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By David Hinds
I have decided not to make any comment on Guyanese party politics for at least two weeks after the illegitimate imposition of the PPP into government. Sometimes one must hang back and observe before moving. So, I ask readers to forgive me for not saying much in this column on what has transpired sine August 2. Fear not, I shall have a lot to say after my sabbatical. For now, I will confine my comments to the state of African Guyanese as we prepare for another chapter in our persistent quest for equal rights, equal justice, and equal humanity.
As we observe this year’s emancipation anniversary we do so with much anxiety about our future in Guyana. Some may ask, what is new? In that we are right, but we are also wrong. There is a lot that is new in 2020. Of course, on thing that is new is that in 2020 Guyana is poised to benefit from more national revenues than at any time in our country’s history. And that is a very big deal that has ethno-racial implications. Will African Guyanese benefit from those oil revenues in the same way as other Guyanese groups? Will we get our equal share?
That question to my mind would be answered largely by what happens at two levels. First, it would be answered by the policies pursued or not pursued by those who occupy the seat of government. In my humble opinion there is not much hope there for us. Nothing in in our politics since 1957 suggests otherwise. Those who tell us to wait and see what our competitor government would do are making fools of us. There is no incentive for a PPP government to treat the African Guyanese collective fairly—absolutely none.
The second level at which that question would be answered lies in what African Guyanese decide to do or not do. Will we grovel before our competitors and beg for a pittance or will we organize and demand our fair share? During the last PPP government some African Guyanese individuals and groups chose the former. They did so from a position of fear that the PPP was invincible, and that the PNC would never get back into power. So, they groveled for a few pieces of silver. After all, they said, it was our money not theirs. So, if we crawl on our hands and knees for it, we are crawling for what is rightfully ours. I chose not to crawl or grovel, because if its ours, then we should not have to beg for it.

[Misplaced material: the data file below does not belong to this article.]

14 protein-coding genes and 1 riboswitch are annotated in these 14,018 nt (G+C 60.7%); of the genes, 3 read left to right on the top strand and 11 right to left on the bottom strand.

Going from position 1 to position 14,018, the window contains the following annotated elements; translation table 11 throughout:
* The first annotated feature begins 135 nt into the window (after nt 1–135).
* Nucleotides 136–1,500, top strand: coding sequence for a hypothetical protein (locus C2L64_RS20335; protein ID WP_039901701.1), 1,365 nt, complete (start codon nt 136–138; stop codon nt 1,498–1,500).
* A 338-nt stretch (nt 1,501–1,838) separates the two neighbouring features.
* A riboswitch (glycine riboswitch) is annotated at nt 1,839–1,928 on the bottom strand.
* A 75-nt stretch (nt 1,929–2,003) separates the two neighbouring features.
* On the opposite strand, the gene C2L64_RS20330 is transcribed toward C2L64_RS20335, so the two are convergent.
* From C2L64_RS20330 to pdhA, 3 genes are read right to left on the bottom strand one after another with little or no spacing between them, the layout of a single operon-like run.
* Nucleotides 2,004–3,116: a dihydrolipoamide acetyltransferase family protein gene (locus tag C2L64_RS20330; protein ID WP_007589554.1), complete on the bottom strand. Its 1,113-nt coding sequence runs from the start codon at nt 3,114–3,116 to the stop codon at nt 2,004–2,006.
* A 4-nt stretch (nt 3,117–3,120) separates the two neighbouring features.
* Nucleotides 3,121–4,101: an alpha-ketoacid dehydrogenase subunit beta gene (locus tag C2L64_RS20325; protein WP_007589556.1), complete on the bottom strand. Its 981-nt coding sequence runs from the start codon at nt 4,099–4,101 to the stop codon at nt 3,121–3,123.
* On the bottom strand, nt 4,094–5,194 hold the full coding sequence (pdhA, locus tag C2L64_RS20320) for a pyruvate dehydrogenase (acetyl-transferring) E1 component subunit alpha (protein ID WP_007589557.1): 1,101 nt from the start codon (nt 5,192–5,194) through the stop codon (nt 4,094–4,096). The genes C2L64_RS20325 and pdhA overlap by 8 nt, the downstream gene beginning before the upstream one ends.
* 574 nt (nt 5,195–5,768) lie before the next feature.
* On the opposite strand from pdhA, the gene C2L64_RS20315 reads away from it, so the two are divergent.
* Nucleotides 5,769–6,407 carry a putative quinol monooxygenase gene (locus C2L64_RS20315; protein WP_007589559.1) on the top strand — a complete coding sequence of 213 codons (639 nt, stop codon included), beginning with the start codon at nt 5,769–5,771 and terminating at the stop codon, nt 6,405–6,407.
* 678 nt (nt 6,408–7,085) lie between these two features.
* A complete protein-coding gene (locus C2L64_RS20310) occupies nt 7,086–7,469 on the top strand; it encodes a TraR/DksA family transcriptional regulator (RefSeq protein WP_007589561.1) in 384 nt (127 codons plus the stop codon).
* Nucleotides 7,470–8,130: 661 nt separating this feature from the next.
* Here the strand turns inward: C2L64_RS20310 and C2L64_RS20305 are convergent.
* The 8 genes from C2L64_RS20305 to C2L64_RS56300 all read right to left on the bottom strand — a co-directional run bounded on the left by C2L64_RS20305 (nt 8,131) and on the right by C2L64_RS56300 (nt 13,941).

So, my message to African Guyanese today is—do not grovel. Stand up erect and demand what is yours. Start by organizing to resist the obvious designs and plans to put you in your place. Organize must be the watchword. Towards this end I call on African Guyanese to join or form some Black organization so that you can be part of a fellowship. This is not a struggle for individualism—it is a struggle for the collective.
Then when you organize, reach for a Black consciousness. Learn your history. Invoke your Black Pride. Say you are Black. Fight back with a new Black Consciousness—a consciousness that you are equal human beings endowed with the same rights as others. Without a consciousness of your heritage, you will be fighting without a vision.
Let me end with this. Your fight is not against Indian Guyanese or other Guyanese. It is a fight for Black empowerment and racial equality. We must not fight anti-Black racism with anti-Indian racism. There is nothing uplifting in that. The way you beat anti-Black racism is to tear down the pillars on which it stands. You also beat it by using Black Self-Love as a shield against the penetration of Black inferiority into your consciousness. More of Dr. Hinds’ writings and commentaries can be found on his YouTube Channel Hinds’ Sight: Dr. David Hinds’ Guyana-Caribbean Politics and on his website www.guyanacaribbeanpolitics.news. Send comments to firstname.lastname@example.org